Musings: Ted Williams' Dress Rehearsal

By Dick Flavin
Boston Red Sox Poet Laureate
and New York Times Best Selling Author

TED WILLIAMS’ DRESS REHEARSAL

Were you there the day of Ted’s last blast?
Were you part of his supporting cast?
Were you fully grown or just a tyke?
Were you sitting next to John Updike?
A million people say they were,
But the numbers don’t concur.
There were just ten thousand in the stands,
Whooping, cheering, clapping hands.
Are you sure you’re right to make such claims,
Or is your mem’ry playing games?
Some on their mother’s grave have sworn
Even though they weren’t yet born.
A million fans, plus you were there?
That’s more than showed up all that year.
Perhaps you’re fudging just a bit,
In fact, I think you’re full of sheer admiration for Ted Williams.

Everyone who follows baseball even a little bit is aware that Ted Williams hit a home run
in his final at bat in the major leagues, but how many know that he did it twice?

He famously accomplished the feat on September 28, 1960 against Jack Fisher of the
Baltimore Orioles, but he’d already done it once before.

April 30, 1952 was Ted Wiliams Day at Fenway Park, Teddy Ballgame’s last game
before reporting for duty, having been recalled to serve in the Korean War by the
Marines, who were desperately short of pilots. He was thirty three years old at the time
and in all probability would be thirty five by the time he returned, an age at which
contemporaries like Joe DiMaggio and Jimmie Foxx were already finished playing. He
wasn’t at all sure that he’d want to put himself through the come-back process at such an
advanced age. In addition, the dangers of being a fighter pilot back then were such that
his return might not even be an option.

In the pre-game ceremonies that day he was presented with, among other gifts, a powder
blue Cadillac. At the end of his brief remarks Ted, who was hatless, pulled his cap from
his back pocket and waved it at the crowd of twenty-five thousand, later claiming that he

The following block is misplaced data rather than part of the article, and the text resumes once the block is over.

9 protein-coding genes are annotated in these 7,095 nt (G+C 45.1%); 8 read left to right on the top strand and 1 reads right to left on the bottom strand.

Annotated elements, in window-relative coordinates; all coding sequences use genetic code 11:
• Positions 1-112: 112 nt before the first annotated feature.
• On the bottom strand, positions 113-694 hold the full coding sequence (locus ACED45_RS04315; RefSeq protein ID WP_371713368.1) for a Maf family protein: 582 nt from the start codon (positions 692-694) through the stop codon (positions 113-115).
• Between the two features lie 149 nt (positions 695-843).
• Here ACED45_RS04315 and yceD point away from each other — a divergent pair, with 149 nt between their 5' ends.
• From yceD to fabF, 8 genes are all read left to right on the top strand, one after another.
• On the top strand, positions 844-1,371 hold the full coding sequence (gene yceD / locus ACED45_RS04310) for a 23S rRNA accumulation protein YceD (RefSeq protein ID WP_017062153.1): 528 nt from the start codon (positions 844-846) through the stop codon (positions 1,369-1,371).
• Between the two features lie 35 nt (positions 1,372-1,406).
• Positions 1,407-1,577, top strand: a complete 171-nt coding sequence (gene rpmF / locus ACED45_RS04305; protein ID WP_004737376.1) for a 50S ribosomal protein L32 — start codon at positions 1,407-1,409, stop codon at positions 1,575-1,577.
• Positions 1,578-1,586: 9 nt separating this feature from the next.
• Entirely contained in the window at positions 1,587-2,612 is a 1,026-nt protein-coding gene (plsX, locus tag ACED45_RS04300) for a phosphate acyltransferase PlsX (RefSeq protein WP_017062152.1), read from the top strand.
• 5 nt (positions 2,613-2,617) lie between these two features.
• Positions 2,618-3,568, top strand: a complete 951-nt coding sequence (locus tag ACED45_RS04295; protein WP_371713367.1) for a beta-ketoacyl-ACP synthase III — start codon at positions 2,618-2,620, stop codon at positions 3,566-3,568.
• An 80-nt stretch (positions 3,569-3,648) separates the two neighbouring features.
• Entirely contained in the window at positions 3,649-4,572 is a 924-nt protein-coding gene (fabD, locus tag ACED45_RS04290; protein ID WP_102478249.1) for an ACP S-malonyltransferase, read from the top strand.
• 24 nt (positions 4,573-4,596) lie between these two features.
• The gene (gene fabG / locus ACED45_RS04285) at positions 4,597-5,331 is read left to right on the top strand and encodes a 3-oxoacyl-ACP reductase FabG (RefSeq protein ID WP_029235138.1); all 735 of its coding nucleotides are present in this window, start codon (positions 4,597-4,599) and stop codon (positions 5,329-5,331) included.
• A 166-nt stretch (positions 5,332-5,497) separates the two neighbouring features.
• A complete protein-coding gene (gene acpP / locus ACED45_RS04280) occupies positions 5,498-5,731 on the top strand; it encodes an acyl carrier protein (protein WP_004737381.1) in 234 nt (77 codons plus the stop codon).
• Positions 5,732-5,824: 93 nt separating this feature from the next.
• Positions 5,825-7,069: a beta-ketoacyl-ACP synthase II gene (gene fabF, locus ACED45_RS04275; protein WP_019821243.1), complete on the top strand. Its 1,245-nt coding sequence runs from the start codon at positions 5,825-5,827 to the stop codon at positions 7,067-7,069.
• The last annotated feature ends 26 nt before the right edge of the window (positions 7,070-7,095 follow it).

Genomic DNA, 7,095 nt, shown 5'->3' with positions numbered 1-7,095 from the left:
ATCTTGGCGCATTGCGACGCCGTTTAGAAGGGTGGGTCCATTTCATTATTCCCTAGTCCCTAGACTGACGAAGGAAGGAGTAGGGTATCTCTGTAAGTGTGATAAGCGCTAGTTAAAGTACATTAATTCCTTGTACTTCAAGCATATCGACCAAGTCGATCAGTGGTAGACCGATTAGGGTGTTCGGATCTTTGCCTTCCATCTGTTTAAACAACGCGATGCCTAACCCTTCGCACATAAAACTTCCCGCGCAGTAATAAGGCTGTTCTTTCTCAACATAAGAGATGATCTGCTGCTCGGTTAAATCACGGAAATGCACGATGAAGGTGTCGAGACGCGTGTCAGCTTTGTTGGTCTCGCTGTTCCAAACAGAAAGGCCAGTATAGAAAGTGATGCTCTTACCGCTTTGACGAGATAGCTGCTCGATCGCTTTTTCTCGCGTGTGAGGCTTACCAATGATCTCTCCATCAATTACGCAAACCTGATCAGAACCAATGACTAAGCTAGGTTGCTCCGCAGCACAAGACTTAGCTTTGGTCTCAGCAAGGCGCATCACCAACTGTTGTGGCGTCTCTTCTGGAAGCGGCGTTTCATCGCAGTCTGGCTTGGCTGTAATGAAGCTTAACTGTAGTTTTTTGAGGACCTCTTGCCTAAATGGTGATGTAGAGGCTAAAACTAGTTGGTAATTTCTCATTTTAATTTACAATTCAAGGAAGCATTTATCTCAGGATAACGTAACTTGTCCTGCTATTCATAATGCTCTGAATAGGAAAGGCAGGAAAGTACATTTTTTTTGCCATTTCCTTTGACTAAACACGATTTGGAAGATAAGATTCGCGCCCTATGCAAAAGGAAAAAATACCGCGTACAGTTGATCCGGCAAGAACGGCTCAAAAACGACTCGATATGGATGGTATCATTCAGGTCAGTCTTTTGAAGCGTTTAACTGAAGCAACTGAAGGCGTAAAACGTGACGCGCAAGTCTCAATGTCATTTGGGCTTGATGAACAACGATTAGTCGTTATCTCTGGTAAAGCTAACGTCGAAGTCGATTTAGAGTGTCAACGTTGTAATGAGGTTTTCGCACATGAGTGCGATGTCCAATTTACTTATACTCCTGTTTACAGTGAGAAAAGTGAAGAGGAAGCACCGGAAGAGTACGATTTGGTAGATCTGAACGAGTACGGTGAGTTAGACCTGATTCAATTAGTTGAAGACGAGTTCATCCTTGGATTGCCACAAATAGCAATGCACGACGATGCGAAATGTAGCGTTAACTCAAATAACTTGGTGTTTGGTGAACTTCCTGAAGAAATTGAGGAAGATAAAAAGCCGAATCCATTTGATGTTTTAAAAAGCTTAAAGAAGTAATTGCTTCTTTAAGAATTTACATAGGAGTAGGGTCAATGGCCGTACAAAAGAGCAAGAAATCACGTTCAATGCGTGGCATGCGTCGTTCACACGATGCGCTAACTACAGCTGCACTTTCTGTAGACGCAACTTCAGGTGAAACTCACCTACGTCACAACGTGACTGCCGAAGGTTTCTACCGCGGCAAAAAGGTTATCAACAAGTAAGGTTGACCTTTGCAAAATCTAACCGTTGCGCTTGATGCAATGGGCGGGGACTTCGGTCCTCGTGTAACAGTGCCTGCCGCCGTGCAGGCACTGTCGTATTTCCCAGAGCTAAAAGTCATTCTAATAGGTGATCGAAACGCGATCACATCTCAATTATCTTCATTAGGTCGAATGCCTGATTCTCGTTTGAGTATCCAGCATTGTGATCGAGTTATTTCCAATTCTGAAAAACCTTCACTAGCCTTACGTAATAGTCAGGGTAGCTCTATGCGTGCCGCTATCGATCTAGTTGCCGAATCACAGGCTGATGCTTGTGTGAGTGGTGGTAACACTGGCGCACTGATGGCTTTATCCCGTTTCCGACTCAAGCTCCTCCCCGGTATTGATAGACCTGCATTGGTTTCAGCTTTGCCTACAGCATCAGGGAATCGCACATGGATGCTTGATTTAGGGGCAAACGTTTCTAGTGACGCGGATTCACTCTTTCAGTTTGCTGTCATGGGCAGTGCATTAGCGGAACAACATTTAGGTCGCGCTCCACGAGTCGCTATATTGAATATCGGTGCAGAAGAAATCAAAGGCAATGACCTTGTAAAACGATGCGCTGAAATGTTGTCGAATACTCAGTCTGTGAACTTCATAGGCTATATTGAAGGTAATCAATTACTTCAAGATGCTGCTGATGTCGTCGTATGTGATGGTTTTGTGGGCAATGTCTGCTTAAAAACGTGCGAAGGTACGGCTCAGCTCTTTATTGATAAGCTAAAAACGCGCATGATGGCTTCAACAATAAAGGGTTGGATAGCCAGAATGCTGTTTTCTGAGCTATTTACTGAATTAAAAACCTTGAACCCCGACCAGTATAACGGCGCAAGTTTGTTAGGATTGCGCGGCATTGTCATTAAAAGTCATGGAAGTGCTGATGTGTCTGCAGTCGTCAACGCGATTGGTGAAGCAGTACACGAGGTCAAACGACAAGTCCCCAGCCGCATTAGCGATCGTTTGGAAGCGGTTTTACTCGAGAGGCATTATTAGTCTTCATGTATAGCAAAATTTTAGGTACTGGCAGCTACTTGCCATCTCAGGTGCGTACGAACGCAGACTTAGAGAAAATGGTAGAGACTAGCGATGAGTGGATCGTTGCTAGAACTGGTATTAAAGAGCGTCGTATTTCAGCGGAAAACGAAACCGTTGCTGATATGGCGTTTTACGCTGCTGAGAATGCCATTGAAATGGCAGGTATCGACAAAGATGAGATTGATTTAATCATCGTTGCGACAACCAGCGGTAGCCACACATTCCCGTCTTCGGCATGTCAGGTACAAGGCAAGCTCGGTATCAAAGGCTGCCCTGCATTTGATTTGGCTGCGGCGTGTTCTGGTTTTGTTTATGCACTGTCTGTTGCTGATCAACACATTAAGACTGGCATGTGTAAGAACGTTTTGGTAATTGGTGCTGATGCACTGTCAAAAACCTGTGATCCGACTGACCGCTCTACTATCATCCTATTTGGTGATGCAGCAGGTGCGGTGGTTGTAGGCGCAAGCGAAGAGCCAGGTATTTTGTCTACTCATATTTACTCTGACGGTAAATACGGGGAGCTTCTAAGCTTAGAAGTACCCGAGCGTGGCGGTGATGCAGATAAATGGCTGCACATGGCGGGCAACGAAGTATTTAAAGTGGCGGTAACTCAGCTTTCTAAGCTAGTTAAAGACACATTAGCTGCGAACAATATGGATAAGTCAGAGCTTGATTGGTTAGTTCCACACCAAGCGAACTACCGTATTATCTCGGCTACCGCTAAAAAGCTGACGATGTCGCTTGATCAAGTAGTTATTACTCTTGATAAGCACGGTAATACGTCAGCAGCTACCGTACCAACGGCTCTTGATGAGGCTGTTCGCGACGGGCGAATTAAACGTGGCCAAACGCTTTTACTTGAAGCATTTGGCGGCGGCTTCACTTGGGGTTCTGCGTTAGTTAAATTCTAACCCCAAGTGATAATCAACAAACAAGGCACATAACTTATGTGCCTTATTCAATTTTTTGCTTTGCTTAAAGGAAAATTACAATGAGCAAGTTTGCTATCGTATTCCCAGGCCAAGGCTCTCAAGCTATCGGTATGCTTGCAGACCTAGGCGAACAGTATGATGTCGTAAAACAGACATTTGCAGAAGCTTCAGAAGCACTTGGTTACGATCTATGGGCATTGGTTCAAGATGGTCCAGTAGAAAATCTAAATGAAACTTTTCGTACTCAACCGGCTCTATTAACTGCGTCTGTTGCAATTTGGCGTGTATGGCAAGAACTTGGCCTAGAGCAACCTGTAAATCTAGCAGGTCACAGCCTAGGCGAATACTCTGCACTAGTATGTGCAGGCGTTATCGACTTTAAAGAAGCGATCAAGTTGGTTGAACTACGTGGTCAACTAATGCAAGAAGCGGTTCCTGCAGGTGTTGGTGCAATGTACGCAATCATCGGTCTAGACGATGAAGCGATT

hadn’t broken his promise never to tip his cap, since he hadn’t been wearing it in the first
place. People were so sure that this was his swan song that the ceremony concluded with
the players from both teams, the Red Sox and the visiting Detroit Tigers, all holding
hands and serenading him with a chorus of “Auld Lang Syne.”

Then came the game. In the seventh inning, with the score tied at three to three and Dizzy
Trout on the mound for the Tigers, Ted came up with a man on first for the final time,
and, sure enough, he blasted a game-winning home run over the visitors’ bullpen. As
easy as that – at least that’s how he made it look.

The next morning he set off to report for duty at the Naval Air Station in Willow Grove,
Pennsylvania. He was off on a new adventure, one that came very close to being his last.

On the following February 16 th , just about the same time that pitchers and catchers were
reporting for spring training prior to the 1953 season, Captain Ted Williams’ plane, on a
bombing run in North Korea, was hit by small arms fire. His radio and navigation
systems were knocked out. One of his squadron mates saw that he was headed north,
further into enemy territory. The other pilot took off after him, got him turned around and
escorted him toward friendlier skies. Ted’s damaged plane was leaking fuel and in danger
of being engulfed with flames and the other pilot was signaling him to eject and
parachute to safety. But Ted, whose long legs were crammed underneath the instrument
panel, knew that ejecting would shatter his kneecaps, ending any chance that he’d ever
play baseball again. He decided to take his chances on getting back to a landing strip (so
his mind was made up; he did want to play again, after all). He was directed toward a
base that was closer than his home base and had longer runways. His hydraulic system
was out and the landing wheels could not be lowered; further, he couldn’t slow his speed
much because doing so would cause the fuel to pool in the bottom of its tank, resulting in

its catching fire and blowing up the plane. Ted hit the tarmac and began to skid – and
skid. He skidded for well over a mile with sparks and flames trailing behind him. When
the plane finally stopped he popped open the canopy, scrambled out, and ran for his life.

The plane never did catch fire. As it turned out, it was totally out of fuel by the time he
landed, so he couldn’t have gone on much farther in any case. The next morning, shortly
after eight o’clock, Captain Williams took off for North Korea on another bombing
misssion.

The news of his bravery and determination under tremendous pressure made headlines all
across America and by the time he returned to the states that summer his larger-than- life
personna had reached almost god-like proportions. He was still possessed by, the same
old demons, the uncontrollable fits of rage would still overtake him from time to time,
but he would never be treated like a mere mortal again.

One casualty of all the fuss being made over him was the fading from pubic
consciousness of his baseball heroics of April 30, 1952, but that’s okay; what he did that
day was just a dress rehearsal for September 28, 1960.